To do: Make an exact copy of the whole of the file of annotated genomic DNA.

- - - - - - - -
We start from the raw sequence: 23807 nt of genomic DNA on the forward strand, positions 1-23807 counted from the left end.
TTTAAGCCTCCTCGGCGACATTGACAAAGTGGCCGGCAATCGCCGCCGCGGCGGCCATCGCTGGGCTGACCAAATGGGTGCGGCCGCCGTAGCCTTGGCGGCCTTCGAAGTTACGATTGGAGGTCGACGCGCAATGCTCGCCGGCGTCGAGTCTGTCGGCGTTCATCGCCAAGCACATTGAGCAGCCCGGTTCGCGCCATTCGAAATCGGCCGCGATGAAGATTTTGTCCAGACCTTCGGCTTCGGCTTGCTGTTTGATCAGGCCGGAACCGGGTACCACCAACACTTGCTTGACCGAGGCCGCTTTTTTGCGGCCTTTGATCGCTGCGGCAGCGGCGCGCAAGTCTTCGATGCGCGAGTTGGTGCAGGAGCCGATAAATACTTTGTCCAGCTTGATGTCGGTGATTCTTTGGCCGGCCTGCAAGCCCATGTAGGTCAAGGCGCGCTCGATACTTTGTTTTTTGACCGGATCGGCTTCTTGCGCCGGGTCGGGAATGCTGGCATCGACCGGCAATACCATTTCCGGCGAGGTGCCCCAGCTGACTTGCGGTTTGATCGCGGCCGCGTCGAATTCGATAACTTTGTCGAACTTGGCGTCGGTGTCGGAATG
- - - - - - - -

We start from the raw sequence: 23807 nt of genomic DNA on the forward strand, positions 1-23807 counted from the left end.
TTTAAGCCTCCTCGGCGACATTGACAAAGTGGCCGGCAATCGCCGCCGCGGCGGCCATCGCTGGGCTGACCAAATGGGTGCGGCCGCCGTAGCCTTGGCGGCCTTCGAAGTTACGATTGGAGGTCGACGCGCAATGCTCGCCGGCGTCGAGTCTGTCGGCGTTCATCGCCAAGCACATTGAGCAGCCCGGTTCGCGCCATTCGAAATCGGCCGCGATGAAGATTTTGTCCAGACCTTCGGCTTCGGCTTGCTGTTTGATCAGGCCGGAACCGGGTACCACCAACACTTGCTTGACCGAGGCCGCTTTTTTGCGGCCTTTGATCGCTGCGGCAGCGGCGCGCAAGTCTTCGATGCGCGAGTTGGTGCAGGAGCCGATAAATACTTTGTCCAGCTTGATGTCGGTGATTCTTTGGCCGGCCTGCAAGCCCATGTAGGTCAAGGCGCGCTCGATACTTTGTTTTTTGACCGGATCGGCTTCTTGCGCCGGGTCGGGAATGCTGGCATCGACCGGCAATACCATTTCCGGCGAGGTGCCCCAGCTGACTTGCGGTTTGATCGCGGCCGCGTCGAATTCGATAACTTTGTCGAACTTGGCGTCGGTGTCGGAATG